A local woman who set up a children’s charity in memory of her late twins has revealed how the organisation is now providing help and support to hundreds of families across Northern Ireland.
Gaye Kerr’s daughter Helen, who suffered from a rare disorder of the immune system called HLH, passed away in 2005 at the age of three.
Helen’s twin brother Brian, who had the rare genetic disorder Fanconi anemia, passed away in 2012 at the age of 10.
Despite having gone through such a devastating ordeal, Gaye decided she wanted to use her personal tragedy to help other parents of children diagnosed with cancer-related conditions.
The Moira woman established Angel Wishes as a support group in early 2015, and in February last year registered the organisation as a charity.
Over the course of the past 14 months the charity has continued to grow, and now provides help and support to more than 200 families.
Angel Wishes, which aims to put smiles back on the faces of young oncology and haematology patients aged from birth to 16 years, is run by a committee of eight hard-working volunteers.
It provides children and young people who are undergoing treatment for a variety of life-threatening illnesses with VIP trips to cinema screenings, concerts and shows, and also provides them with gifts such as toys and clothes, and electronic tablets and Wi-Fi connectivity to enable them to keep in touch with school friends while in hospital.
The charity also supplies younger children with ‘Worry Monsters’ - cuddly toys that help them talk about and cope with their fears.
Another aspect of its work involves putting on special events for bereaved parents, offering them help and support as they come to terms with the death of their child.
Gaye, who is originally from Lisburn, is drawing on her own heartbreaking experiences to provide help and support for sick children and their families. She knows only too well the mental and emotional turmoil that comes with looking after a child who’s been diagnosed with a life-threatening condition.
“Whenever a parent phones me in total devastation that their child has been diagnosed I know exactly how they feel,” she explained.
“I know exactly how they feel when they’re taking their child to hospital and that fear they feel. I know exactly how they feel when they’re told they are in remission - they get this huge lift. And on occasions when someone is told their child has relapsed, I’ve been there. If they’re told they are no longer responding to treatment, I’ve been there too. Every part of the journey I have walked it and I am able to talk to parents with total understanding and empathy.”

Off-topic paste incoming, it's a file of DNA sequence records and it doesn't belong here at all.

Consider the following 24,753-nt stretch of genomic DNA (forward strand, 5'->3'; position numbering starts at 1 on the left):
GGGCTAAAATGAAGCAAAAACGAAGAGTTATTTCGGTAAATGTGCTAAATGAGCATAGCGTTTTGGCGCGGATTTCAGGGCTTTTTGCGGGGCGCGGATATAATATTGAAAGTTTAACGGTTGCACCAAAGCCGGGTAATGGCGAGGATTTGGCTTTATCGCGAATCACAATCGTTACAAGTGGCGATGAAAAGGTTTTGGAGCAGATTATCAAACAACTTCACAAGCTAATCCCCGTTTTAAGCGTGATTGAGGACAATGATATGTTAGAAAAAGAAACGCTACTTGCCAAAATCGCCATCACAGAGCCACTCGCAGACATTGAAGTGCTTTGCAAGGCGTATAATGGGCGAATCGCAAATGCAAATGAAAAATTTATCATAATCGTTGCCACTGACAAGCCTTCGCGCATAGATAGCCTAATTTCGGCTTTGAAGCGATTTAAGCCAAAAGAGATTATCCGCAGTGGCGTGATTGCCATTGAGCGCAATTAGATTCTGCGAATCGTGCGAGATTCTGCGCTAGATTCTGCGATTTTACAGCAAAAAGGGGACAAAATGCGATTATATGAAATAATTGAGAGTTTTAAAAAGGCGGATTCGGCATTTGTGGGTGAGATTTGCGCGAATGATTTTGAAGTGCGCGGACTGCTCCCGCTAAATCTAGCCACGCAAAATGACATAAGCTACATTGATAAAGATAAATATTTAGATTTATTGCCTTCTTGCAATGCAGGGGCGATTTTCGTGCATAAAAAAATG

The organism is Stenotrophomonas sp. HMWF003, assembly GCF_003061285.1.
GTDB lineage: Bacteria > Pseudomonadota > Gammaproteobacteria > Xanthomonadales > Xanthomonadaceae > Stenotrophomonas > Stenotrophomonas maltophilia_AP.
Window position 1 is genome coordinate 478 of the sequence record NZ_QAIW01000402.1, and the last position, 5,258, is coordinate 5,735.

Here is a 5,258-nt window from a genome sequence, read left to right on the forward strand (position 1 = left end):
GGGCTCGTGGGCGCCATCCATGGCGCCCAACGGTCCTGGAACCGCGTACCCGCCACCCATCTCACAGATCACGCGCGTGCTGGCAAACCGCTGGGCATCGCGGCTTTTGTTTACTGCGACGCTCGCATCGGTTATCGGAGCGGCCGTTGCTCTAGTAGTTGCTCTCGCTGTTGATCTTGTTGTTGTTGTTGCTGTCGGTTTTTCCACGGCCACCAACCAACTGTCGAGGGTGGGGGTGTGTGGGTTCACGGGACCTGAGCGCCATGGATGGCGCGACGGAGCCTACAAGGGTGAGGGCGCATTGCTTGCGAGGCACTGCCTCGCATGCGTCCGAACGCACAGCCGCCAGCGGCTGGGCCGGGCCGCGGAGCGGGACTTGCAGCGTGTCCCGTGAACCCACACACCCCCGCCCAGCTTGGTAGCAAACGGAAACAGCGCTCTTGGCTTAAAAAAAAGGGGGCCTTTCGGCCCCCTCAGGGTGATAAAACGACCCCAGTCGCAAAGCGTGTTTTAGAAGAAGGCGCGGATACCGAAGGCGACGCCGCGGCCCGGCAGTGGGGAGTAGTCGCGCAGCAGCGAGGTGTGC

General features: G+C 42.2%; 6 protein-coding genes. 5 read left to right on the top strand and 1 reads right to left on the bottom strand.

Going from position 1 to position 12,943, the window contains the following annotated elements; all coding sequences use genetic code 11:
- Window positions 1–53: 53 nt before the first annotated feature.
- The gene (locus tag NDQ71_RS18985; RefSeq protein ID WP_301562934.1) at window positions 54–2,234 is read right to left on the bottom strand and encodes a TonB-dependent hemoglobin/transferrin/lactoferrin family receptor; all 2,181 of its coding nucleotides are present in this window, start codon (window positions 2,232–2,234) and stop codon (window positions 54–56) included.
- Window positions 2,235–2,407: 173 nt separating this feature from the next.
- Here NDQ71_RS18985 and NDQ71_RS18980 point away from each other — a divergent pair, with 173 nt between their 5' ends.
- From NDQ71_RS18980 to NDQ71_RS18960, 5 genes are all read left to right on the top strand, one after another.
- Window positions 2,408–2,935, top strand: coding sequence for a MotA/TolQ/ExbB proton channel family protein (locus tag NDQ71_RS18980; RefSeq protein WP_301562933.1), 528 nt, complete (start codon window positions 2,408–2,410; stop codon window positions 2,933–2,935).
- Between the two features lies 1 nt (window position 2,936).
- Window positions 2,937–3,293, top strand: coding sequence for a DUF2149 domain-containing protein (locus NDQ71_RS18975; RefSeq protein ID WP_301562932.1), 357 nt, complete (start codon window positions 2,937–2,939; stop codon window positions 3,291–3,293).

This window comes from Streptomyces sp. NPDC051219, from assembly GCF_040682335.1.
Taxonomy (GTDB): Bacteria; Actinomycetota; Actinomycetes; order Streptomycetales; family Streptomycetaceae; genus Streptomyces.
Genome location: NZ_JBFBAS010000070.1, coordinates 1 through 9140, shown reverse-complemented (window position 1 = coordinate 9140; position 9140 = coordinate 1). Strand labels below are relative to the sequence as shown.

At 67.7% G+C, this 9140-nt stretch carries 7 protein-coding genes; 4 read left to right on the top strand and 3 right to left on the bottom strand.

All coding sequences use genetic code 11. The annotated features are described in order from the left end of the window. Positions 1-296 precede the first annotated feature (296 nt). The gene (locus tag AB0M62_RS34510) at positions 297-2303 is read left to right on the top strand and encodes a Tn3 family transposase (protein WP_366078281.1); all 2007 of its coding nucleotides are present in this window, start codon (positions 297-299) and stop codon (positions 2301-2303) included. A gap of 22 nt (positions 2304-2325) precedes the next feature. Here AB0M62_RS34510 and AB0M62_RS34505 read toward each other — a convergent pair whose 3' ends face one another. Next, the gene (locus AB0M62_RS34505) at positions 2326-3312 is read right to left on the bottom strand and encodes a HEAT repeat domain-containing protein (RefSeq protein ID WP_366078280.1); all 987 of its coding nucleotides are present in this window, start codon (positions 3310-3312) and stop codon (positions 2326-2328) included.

The 54-year-old full-time carer, who started Angel Wishes after offering people help and advice via social media, says the charity has received “amazing” public support from all sections of the community.
“People from all backgrounds have supported us,” she said. “Whether it’s the band (Noel Clarke Memorial Flute Band) or the Hibernians, religion doesn’t come into it when you’re helping children with cancer. Everyone just wants to help the children.
“It’s amazing to see the difference a simple present makes, or a trip to the cinema. These small things can make such a big difference to a child and their family.”
She added: “If a child is no longer responding to treatment we do our best to get that family as many memories as we can so that they have them to cherish forever.”
While she’ll never get over the deaths of her children, Gaye feels her work with Angel Wishes helps keep the memory of her twins alive.
“As long as I am doing Angel Wishes Helen and Brian will never die,” she said.
Gaye, whose other son Adam (17) also helps out with the charity’s work, stressed that all those involved in running the organisation are volunteers and that 100 per cent of all money raised goes directly to providing treats and trips for the children.
Anyone who would like to make a donation to the charity can do so online at www.justgiving.com/angel-wishes or by clicking here.
For more information log on to www.facebook.com/AngelWishesni.co.uk